The healthcare sector went on a tear beginning in 2011, thanks in large part to the passage of the Affordable Care Act and its impending implementat
Thursday, 19 January 2017
Last updated 41 min ago
Oct 13 2010 | 11:19am ET
NIR Group, which faces a kickbacks probe itself, is denying any knowledge of a kickback scheme at Ingen Technologies.
The Securities and Exchange Commission last week charged Ingen and CEO Scott Sand with paying a pension fund manager and an associate to buy Ingen stock in an effort to boost its price. According to the regulator, Sand paid kickbacks that amounted to 30% of the $40,000 in purchase prices—more than $12,000—to the pension fund, Benefits and Pension Group.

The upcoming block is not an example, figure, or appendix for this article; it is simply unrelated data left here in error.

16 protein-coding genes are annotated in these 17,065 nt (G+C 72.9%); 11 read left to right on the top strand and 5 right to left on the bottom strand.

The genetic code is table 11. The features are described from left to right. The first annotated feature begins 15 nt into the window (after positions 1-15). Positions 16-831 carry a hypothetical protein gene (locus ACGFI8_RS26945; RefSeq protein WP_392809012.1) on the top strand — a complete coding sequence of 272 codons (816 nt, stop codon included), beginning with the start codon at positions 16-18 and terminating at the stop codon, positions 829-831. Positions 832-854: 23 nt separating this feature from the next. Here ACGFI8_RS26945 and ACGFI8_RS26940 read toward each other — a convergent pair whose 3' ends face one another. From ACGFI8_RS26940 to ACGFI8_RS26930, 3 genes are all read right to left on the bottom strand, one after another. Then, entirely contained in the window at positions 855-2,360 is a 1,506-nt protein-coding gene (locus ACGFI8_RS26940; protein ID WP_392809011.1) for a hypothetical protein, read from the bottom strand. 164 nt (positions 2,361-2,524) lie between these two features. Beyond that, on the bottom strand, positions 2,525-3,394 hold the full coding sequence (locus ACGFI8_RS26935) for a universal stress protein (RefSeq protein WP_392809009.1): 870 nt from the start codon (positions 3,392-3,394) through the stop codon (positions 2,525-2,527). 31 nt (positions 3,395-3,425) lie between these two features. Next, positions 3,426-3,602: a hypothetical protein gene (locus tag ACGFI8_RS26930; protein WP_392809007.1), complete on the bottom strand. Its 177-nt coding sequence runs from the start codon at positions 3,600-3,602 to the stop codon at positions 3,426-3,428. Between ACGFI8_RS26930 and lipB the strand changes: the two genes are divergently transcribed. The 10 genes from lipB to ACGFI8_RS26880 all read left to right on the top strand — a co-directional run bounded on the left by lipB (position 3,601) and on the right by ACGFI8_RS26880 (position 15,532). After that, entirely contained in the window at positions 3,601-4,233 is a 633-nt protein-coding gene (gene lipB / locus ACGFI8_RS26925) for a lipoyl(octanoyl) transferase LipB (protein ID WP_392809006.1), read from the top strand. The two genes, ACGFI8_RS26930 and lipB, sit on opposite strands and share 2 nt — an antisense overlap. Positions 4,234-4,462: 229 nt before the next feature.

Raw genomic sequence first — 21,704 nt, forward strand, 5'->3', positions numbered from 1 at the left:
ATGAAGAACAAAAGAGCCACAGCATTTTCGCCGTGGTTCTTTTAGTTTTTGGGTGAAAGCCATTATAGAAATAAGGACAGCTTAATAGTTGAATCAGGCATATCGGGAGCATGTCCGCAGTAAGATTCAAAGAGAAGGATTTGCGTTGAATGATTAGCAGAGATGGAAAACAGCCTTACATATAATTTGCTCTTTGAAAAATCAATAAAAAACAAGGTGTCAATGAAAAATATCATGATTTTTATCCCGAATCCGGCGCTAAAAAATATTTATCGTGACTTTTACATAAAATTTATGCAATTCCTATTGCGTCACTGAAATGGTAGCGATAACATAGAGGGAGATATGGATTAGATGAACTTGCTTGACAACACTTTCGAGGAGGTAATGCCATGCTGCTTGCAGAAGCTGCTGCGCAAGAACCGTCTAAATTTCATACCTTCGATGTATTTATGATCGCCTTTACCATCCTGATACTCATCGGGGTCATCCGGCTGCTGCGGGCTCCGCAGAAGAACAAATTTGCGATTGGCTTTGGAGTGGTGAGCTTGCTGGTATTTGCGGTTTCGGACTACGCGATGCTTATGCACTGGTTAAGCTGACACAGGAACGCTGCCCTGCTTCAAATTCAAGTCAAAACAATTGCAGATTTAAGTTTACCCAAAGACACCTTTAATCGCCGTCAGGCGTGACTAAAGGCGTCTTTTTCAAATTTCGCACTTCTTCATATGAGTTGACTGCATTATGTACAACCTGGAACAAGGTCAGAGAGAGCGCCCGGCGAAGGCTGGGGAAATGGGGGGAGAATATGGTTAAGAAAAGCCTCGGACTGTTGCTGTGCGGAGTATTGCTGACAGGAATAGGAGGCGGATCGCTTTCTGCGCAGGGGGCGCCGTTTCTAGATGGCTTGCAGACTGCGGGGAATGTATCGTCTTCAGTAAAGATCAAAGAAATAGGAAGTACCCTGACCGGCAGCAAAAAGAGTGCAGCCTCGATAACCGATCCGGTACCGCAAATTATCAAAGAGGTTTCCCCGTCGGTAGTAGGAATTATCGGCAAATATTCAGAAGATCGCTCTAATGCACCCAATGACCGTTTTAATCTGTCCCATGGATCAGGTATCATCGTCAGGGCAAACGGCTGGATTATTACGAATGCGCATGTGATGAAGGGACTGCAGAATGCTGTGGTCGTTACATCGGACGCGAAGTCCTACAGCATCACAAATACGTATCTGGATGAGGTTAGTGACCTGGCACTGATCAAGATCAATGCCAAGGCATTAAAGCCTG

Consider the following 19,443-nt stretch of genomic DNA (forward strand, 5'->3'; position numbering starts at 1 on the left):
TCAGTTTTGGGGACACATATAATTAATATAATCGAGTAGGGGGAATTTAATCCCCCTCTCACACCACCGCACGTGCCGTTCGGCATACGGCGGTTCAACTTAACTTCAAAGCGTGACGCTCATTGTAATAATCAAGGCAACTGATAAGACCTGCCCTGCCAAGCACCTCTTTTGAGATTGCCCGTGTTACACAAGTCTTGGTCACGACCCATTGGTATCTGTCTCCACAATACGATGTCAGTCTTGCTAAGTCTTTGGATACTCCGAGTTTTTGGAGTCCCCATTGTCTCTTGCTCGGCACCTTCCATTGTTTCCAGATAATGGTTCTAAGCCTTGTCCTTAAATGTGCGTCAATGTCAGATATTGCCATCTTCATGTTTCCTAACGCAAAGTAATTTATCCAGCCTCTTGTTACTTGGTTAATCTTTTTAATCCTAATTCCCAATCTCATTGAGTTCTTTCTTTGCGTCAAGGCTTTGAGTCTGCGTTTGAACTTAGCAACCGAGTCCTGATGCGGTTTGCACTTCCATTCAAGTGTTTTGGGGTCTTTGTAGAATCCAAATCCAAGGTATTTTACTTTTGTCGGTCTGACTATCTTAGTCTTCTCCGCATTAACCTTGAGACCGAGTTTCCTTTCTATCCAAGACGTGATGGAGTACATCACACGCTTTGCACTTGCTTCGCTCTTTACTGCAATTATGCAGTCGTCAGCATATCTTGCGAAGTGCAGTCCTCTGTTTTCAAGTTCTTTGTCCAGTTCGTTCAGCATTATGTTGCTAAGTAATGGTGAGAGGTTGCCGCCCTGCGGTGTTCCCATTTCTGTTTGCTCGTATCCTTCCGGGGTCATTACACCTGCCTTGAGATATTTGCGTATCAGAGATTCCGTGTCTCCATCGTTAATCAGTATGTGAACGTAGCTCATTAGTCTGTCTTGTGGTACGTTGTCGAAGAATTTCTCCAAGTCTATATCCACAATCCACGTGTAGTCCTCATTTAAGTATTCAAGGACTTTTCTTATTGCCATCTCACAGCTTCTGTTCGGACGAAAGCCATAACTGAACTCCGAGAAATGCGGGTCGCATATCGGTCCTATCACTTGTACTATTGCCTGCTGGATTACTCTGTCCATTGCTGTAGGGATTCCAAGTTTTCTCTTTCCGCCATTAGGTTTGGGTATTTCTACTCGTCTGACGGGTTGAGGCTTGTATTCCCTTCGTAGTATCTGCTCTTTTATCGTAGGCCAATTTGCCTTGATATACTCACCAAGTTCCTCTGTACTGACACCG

Unfortunately for Sand and Ingen, Benefits and Pensions was set up by the Federal Bureau of Investigation.
And unfortunately for NIR, it was one of the medical device maker's largest investors. The hedge fund is being investigated for allegedly paying kickbacks to help it inflate the value of some of its hedge funds, and some investors have accused the Roslyn, N.Y.-based firm invented its returns, though it is unclear whether authorities have linked the Ingen kickbacks to NIR.
Neither NIR nor founder Corey Ribotsky has been charged with any wrongdoing, but a former NIR analyst in July pleaded guilty to taking kickbacks and fraud.
The hedge fund is also denying any knowledge of or participation in the alleged Ingen kickback scheme, according to The PIPES Report. In fact, NIR said that it had sued Ingen last year "due to its failure to honor its obligations to NIR."